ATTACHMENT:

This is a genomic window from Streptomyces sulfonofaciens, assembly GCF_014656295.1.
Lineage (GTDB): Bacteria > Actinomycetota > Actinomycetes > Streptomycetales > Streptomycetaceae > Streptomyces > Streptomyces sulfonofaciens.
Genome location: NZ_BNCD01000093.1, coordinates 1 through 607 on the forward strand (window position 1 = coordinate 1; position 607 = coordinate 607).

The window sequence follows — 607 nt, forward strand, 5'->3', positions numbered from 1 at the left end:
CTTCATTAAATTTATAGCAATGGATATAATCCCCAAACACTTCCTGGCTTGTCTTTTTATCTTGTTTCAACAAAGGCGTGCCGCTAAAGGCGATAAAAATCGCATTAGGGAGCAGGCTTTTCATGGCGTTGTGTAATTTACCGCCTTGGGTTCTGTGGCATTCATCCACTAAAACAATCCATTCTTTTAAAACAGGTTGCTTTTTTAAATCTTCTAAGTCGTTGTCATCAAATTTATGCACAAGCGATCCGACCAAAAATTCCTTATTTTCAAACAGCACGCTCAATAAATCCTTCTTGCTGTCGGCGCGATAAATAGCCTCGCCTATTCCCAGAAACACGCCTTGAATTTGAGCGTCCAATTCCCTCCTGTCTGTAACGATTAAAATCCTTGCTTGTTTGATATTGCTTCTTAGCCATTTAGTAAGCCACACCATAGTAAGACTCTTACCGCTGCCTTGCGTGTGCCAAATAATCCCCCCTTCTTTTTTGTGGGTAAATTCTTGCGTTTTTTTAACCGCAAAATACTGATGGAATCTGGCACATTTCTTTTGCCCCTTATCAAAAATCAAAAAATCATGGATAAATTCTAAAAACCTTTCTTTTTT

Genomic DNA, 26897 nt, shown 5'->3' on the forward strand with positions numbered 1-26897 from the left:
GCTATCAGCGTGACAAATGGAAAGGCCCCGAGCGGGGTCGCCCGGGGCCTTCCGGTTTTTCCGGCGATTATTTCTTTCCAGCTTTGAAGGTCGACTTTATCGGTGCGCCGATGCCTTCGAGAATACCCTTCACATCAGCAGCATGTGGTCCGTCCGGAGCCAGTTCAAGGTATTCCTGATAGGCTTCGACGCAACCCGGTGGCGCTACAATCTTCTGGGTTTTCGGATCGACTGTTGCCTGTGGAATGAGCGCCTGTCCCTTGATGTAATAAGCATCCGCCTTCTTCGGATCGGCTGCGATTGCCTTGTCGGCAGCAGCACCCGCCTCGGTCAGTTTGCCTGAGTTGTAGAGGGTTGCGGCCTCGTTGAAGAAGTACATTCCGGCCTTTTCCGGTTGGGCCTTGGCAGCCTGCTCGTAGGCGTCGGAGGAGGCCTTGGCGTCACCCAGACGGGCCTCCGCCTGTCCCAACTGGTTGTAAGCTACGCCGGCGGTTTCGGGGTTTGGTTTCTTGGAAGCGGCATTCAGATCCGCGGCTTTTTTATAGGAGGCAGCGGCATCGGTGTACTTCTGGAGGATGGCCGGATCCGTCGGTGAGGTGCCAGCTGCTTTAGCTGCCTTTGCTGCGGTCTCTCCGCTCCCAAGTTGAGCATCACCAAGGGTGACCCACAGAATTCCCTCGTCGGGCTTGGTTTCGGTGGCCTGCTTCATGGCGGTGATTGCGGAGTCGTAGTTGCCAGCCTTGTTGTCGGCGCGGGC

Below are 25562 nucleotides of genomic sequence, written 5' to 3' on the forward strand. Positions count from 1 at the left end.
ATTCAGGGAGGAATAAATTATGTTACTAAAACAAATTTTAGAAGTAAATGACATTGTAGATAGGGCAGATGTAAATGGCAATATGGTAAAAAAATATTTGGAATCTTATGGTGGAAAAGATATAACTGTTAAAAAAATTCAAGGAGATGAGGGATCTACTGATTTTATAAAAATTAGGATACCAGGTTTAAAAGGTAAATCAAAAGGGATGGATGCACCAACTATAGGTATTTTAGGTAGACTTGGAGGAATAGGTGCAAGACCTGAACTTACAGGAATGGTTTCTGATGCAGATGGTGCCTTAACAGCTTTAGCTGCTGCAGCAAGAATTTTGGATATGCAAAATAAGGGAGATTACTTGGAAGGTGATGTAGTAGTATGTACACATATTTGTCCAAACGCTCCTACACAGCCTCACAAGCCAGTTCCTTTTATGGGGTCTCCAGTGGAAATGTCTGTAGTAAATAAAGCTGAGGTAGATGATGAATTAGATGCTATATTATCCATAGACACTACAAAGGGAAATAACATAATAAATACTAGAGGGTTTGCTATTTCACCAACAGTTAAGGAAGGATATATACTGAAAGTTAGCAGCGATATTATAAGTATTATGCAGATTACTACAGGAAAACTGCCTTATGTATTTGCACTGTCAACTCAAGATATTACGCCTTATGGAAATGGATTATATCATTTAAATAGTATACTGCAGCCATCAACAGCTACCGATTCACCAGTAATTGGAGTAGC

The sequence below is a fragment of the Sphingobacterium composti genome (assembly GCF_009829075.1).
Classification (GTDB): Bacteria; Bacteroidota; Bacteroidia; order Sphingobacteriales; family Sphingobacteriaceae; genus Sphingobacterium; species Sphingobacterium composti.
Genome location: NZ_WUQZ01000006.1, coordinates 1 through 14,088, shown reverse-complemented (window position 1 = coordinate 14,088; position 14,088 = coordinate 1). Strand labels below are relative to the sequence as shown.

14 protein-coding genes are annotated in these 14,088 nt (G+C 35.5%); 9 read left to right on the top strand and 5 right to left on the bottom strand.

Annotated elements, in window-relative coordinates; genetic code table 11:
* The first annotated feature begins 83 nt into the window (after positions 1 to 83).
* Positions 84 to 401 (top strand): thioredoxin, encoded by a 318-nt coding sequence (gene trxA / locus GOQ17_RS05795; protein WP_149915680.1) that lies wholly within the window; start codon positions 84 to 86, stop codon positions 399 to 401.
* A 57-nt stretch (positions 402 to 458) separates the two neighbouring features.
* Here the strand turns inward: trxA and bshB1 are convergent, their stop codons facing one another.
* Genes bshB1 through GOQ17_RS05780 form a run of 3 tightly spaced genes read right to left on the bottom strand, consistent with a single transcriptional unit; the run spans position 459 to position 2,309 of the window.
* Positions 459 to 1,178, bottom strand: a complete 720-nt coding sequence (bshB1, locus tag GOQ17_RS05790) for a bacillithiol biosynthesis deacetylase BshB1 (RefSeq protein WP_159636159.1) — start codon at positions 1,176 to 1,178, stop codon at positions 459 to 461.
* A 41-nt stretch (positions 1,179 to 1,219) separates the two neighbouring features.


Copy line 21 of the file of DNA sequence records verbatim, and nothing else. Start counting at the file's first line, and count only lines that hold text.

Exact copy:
* A 41-nt stretch (positions 1,179 to 1,219) separates the two neighbouring features.